Hulk Hogan told The Sun in the U.K. that he and former WCW boss Eric Bischoff are just days away from launching a wrestling company and signing a deal "with one of the TV networks here in America."

"Once we've wrapped the TV up we'll make the official announcement," Hogan told the newspaper. "The network want to make a really big deal of it."


Hogan certainly sounds confident that the deal will get done, and there is evidence to suggest that he isn't bluffing. Still, you have to take much of what Hogan says with a grain of salt, especially when it comes to this subject.

Hogan has talked several times in the past decade about starting his own wrestling company, but nothing ever came of it, and wrestling pundits speculated that he only made the claims to get Vince McMahon to bring him back to WWE.

I asked Hogan anout the possibility of him owning a wrestling company in an interview I did with him for WCW Magazine in 2000. "That's been thought of," he said at the time. "But I don't think I would take all the money I've made and put it into this business, as competitive as it is right now." He indicated that he would be more willing at some point to join a start-up company with someone else providing the funding. In 2001-2002, Hogan was affiliated with the short-lived XWF before making his return to WWE.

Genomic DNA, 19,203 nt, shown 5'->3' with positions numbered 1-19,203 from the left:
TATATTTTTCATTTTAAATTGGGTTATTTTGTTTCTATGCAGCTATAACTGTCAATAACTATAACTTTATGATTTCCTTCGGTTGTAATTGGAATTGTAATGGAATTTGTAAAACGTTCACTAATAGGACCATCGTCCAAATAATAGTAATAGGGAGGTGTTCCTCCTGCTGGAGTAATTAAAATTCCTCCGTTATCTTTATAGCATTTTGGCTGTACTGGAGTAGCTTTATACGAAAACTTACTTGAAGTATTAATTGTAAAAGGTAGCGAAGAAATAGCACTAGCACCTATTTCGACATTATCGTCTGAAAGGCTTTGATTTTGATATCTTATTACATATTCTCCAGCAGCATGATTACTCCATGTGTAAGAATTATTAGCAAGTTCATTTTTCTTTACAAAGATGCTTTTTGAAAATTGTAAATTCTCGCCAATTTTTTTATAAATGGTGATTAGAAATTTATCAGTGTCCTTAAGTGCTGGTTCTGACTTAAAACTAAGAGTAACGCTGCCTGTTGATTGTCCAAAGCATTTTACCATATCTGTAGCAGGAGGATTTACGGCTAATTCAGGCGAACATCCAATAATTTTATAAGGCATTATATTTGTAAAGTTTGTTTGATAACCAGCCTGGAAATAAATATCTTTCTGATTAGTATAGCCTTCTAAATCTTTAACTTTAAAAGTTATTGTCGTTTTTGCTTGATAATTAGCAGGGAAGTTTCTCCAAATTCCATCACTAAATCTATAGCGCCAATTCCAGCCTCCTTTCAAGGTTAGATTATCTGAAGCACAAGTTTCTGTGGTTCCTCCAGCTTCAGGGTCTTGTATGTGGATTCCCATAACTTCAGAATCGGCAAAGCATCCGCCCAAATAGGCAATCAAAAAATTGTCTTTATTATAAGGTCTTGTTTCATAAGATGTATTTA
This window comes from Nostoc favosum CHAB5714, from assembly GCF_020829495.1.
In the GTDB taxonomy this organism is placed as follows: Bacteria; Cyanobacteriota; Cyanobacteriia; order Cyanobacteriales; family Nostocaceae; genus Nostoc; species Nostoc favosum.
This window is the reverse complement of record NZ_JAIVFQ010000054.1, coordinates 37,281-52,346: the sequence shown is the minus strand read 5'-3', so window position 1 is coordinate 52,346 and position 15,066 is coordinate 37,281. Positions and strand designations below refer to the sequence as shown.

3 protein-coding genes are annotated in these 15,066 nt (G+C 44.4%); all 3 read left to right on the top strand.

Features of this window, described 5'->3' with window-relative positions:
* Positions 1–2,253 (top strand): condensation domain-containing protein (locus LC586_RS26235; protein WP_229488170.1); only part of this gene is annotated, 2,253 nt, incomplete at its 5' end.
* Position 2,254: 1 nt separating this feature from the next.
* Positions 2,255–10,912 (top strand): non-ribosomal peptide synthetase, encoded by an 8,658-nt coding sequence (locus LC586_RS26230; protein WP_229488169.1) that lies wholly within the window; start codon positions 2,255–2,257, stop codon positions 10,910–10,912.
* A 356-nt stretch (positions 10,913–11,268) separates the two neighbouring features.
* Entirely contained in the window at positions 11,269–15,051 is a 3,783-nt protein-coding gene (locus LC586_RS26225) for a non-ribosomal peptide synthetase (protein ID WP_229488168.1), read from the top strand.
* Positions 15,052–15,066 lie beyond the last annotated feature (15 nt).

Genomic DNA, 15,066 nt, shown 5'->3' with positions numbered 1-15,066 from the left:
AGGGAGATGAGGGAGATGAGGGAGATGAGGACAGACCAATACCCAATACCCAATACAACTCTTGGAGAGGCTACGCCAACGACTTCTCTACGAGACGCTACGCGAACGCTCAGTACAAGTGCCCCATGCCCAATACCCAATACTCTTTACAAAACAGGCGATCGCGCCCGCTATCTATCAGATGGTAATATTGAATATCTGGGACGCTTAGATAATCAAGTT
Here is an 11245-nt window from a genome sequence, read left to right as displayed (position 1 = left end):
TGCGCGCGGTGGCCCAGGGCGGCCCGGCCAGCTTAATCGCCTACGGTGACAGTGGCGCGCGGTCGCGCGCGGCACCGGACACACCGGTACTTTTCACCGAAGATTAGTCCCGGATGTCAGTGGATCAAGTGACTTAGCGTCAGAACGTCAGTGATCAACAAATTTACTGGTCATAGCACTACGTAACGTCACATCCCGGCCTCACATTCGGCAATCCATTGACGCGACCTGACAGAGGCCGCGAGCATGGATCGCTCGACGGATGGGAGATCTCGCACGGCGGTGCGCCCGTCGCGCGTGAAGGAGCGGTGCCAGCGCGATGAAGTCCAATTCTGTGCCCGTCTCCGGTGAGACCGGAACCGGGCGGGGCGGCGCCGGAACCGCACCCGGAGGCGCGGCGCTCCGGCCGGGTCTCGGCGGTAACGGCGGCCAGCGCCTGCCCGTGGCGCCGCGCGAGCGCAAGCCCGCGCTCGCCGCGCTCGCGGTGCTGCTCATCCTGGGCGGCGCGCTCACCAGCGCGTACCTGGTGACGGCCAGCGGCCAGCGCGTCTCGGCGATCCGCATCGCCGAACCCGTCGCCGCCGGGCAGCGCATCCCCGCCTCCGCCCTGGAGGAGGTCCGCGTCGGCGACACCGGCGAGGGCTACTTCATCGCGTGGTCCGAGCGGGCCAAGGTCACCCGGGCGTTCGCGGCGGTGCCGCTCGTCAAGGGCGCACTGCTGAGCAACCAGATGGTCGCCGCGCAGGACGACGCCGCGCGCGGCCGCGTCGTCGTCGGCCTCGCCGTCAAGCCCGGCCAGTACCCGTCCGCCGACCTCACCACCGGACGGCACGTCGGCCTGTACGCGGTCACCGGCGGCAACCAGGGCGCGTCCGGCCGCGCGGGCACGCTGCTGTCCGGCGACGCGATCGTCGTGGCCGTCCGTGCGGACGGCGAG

While it would be easy to write off Hogan's pronouncement as just another ploy designed to cut a deal with McMahon for a spot at WrestleMania, there does seem to be more to it than that.

As part of the ongoing coverage of Hogan's divorce, it was reported last month that Linda Hogan had accused Hulk of taking a large sum of money and placing it in a Limited Liability Company that only Bischoff had access to. And The Wrestling Observer's Dave Meltzer said on his Web site today that Linda Hogan had told him before the divorce that Hogan and Bischoff would be starting a wrestling company that would do overseas tours with Hogan as the star. According to Meltzer, Hogan and Bischoff have talked for more than a year about starting a company, and have contacted many former WWE and WCW stars.

The problem is that almost all of the top stars are under contract to WWE, TNA or Ring of Honor. "There are a lot of unhappy campers in the WWE and there are also a new breed of wrestlers that Vince McMahon hasn't explored yet, that we have," Hogan told The Sun (U.K.). "And I'm in better shape than I have been for about 10 years."

An event last April at FedEx Forum in Memphis, Tenn., that Hogan headlined with Paul Wight (The Big Show), included wrestlers such as Brutus Beefcake, Greg Valentine, Buff Bagwell, The Barbarian, Mr. Hughes, Brian Christopher and Kid Kash, and reportedly drew an estimated crowd of 6,000 in an arena that has a 20,000-seat capacity.

Whether another American wrestling company besides WWE can be profitable remains to be seen, but if Hogan and Bischoff have network backing, they could make a go of it. One thing that is certain is that Hogan is a good businessman, and he wouldn't enter into any deal that wasn't a good one for him.